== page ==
If you follow the rhythm of the church year, and pay attention to the colors that are used to decorate the sanctuary throughout the year, there are certain things you come to expect and those things just feel “natural.” As we have learned this year, there are times when that “natural rhythm” gets disrupted. Our congregation gathered for worship in March, on the Third Sunday in Lent, we then needed to close our building due to the COVID-19 Coronavirus. At that time, the colors in the sanctuary and for our welcome sign in the narthex were purple. When the building was closed, I thought it would be interesting to just leave things as they were, we were using the chapel for zoom worship services, so Pastor Dave and I would change the colors there, but the sanctuary stayed as it was in March. Purple hung on the altar, lectern and pulpit. The banners that hung were the crosses that we use for the season of Lent. The bulletin stands in the narthex had the left over copies of the Lent 3 bulletin.
During the months the building was closed, I found myself entering the sanctuary as infrequently as possible. It’s a space that means so much to so many of us, and I often find myself pacing the aisles of the sanctuary as I brainstorm for sermons, but I refrained from doing so for all of these months. I thought, if you all couldn’t be in there, I wouldn’t spend time there either. Now, there were the times when I needed to go in to get supplies from the sacristy, so I would go get them.
I walked in sometime over the summer, and I just stood there. In July, it’s a bit jarring to see a sanctuary set up for Lent. Then came October, and it was time to clean up in preparation to use the sanctuary again. The colors went from purple for Lent to red for Reformation...we did not make the change to scarlet for Palm Sunday and Maundy Thursday, bare for Good Friday, white for Easter, red for Pentecost, and green for the season after Pentecost. We went straight to red for Reformation. The day the paraments and banners were changed and the cleaning up began, I turned on the lights and scooted into the sanctuary. I looked around and just thought about how odd it all felt. With the help of John Murphy, Donna Beall, Carole Manges and Sandy August, the colors on the altar, lectern and pulpit were changed, the banners were changed, signs highlighting our restrictions were hung, and the building was prepared for us to gather again. One thing I wanted to do was put the bulletins from Lent in the recycling container, there was something symbolic in that act. During that morning, the impact of this year hit me in a way it hadn’t before.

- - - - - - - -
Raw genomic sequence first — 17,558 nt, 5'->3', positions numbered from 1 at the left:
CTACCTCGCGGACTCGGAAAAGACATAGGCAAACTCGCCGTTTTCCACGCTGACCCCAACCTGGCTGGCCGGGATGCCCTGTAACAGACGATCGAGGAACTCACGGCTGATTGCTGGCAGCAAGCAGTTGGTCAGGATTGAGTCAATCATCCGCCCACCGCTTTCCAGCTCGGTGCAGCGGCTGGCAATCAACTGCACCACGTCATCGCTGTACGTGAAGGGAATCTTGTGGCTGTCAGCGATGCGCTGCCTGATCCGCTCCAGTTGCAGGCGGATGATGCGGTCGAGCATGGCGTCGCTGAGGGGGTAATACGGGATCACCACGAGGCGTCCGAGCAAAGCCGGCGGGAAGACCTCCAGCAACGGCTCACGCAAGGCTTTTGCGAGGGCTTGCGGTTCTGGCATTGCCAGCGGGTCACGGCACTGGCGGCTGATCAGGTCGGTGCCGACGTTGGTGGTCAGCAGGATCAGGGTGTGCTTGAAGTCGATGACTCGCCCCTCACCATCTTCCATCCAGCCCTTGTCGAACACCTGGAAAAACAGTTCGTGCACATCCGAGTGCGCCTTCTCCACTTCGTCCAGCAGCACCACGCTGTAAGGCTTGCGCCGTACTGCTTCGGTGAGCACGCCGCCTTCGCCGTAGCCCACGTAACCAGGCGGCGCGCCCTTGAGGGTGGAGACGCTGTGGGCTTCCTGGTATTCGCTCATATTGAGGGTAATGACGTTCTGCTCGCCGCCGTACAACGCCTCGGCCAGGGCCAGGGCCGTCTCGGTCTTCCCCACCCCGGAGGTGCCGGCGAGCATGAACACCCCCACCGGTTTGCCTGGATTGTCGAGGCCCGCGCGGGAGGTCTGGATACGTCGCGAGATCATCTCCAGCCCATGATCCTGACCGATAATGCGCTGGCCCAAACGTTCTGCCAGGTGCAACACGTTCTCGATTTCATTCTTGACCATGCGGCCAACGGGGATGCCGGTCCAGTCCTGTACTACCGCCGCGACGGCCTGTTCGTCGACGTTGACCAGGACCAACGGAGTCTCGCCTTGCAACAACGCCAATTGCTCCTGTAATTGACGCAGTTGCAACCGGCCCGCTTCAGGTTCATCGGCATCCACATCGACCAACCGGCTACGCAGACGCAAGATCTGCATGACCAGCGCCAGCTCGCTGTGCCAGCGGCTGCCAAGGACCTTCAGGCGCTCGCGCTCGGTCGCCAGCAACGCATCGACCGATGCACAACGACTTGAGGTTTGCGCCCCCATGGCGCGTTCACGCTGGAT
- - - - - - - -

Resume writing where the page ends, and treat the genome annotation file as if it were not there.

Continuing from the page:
It was odd. It still is odd, to think about the time that we were not in that worship space, and to think about how long it will be before we are “at capacity” and don’t have pews marked off so they aren’t used, when we will be able to sing together again, when life will feel “normal” again can be overwhelming, because we don’t know when that will be.
But, for now, even in the midst of the oddness, I continue to be thankful that we have still connected to one another throughout this time, that we have found ways to be community while apart physically, and that we are continuing to grow in our faith! I remain hopeful that one day, this will be past us, and we will be finding our way into the future together.
So, as we enter into the month of “Thanksgiving,” please know, I am very thankful for all of you, the congregation of St. Paul’s! I am thankful for our work and ministry together!
I would also like to extend a personal word of thanks, to all of your for your thoughts, prayers, and check-ins as I have been healing from my broken foot!